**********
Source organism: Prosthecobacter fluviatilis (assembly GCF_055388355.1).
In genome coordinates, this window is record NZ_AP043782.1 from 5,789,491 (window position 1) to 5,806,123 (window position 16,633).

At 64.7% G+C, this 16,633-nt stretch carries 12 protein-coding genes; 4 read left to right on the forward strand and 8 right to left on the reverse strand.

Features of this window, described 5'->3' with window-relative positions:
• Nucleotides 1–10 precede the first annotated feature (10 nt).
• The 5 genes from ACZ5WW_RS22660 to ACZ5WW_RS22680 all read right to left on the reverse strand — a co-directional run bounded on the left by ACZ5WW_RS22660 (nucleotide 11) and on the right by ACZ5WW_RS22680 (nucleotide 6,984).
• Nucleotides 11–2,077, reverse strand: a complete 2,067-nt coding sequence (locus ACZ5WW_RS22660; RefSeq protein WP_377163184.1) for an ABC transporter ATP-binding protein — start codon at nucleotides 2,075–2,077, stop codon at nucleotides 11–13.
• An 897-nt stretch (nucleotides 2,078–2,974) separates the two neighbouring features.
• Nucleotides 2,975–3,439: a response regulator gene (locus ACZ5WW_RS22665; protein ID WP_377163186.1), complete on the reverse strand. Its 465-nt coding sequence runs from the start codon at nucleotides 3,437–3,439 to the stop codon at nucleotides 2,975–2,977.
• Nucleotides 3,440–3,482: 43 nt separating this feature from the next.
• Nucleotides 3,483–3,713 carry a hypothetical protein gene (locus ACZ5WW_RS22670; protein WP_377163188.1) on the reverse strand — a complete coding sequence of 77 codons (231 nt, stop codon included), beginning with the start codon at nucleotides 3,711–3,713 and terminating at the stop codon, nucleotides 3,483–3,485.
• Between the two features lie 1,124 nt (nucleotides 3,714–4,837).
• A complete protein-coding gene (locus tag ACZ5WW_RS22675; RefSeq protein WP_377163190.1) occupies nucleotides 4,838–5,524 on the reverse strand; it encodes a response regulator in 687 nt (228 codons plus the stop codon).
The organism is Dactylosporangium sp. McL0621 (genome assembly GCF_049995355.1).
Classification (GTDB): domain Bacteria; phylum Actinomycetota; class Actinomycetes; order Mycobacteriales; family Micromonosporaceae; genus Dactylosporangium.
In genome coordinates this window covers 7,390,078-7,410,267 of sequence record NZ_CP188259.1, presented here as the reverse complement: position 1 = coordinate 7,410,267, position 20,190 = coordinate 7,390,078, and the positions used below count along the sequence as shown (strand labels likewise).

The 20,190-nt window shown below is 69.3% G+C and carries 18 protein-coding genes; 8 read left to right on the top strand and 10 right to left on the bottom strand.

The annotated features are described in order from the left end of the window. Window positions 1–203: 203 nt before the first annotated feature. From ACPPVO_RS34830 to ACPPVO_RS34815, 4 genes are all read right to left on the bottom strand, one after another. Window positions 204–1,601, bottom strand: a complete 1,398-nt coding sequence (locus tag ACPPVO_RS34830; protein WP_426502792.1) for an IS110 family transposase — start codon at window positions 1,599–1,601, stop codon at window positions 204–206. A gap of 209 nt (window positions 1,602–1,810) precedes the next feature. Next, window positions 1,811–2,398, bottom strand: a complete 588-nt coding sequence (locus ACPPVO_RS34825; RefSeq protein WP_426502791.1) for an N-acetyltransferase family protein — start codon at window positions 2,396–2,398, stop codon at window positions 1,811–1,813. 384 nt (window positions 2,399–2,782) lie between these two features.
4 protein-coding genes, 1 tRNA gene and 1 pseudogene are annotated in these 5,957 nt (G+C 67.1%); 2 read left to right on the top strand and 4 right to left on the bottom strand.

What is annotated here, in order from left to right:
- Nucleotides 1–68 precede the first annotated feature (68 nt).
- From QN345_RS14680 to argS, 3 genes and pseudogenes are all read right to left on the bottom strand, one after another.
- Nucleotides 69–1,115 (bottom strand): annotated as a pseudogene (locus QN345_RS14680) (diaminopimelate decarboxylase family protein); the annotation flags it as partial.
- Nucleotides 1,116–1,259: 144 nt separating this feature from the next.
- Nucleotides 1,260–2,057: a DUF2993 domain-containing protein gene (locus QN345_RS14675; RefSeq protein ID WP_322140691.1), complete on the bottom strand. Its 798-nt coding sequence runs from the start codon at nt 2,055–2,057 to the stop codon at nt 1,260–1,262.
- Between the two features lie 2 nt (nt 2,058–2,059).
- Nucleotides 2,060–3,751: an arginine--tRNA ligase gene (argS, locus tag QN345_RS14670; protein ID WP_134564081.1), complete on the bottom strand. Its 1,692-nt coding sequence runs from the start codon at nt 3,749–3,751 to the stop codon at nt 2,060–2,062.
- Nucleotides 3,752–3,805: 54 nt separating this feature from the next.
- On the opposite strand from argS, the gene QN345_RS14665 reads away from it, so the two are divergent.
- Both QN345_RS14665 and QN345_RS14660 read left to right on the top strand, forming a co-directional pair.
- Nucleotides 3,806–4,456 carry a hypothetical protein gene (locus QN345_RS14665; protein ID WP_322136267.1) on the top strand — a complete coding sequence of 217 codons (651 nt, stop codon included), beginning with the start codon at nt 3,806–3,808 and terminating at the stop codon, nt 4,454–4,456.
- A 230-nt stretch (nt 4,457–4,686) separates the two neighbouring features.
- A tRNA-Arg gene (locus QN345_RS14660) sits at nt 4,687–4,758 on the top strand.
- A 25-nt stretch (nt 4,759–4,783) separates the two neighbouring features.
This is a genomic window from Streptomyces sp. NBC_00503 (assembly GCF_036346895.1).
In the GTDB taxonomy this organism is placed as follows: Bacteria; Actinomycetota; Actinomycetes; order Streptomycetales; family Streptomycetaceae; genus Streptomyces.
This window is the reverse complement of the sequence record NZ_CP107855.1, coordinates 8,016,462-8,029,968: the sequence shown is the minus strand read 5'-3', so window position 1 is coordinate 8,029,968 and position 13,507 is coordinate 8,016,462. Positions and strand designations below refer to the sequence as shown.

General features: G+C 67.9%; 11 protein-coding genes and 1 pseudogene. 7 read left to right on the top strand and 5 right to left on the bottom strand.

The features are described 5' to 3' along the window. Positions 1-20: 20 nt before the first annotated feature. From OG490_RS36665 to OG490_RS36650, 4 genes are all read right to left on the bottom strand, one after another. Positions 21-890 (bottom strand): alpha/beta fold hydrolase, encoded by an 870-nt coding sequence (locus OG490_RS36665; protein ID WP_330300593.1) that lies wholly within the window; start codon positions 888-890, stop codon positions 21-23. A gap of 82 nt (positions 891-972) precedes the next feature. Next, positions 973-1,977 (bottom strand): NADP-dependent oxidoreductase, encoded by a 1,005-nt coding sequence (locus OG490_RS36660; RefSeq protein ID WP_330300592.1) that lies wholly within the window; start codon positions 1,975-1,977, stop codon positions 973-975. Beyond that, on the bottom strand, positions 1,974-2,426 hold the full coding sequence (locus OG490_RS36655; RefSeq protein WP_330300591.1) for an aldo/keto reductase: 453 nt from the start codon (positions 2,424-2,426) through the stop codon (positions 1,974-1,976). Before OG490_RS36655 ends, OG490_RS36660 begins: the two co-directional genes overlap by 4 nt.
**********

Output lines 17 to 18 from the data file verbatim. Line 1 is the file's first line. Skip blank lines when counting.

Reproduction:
The 20,190-nt window shown below is 69.3% G+C and carries 18 protein-coding genes; 8 read left to right on the top strand and 10 right to left on the bottom strand.

The annotated features are described in order from the left end of the window. Window positions 1–203: 203 nt before the first annotated feature. From ACPPVO_RS34830 to ACPPVO_RS34815, 4 genes are all read right to left on the bottom strand, one after another. Window positions 204–1,601, bottom strand: a complete 1,398-nt coding sequence (locus tag ACPPVO_RS34830; protein WP_426502792.1) for an IS110 family transposase — start codon at window positions 1,599–1,601, stop codon at window positions 204–206. A gap of 209 nt (window positions 1,602–1,810) precedes the next feature. Next, window positions 1,811–2,398, bottom strand: a complete 588-nt coding sequence (locus ACPPVO_RS34825; RefSeq protein WP_426502791.1) for an N-acetyltransferase family protein — start codon at window positions 2,396–2,398, stop codon at window positions 1,811–1,813. 384 nt (window positions 2,399–2,782) lie between these two features.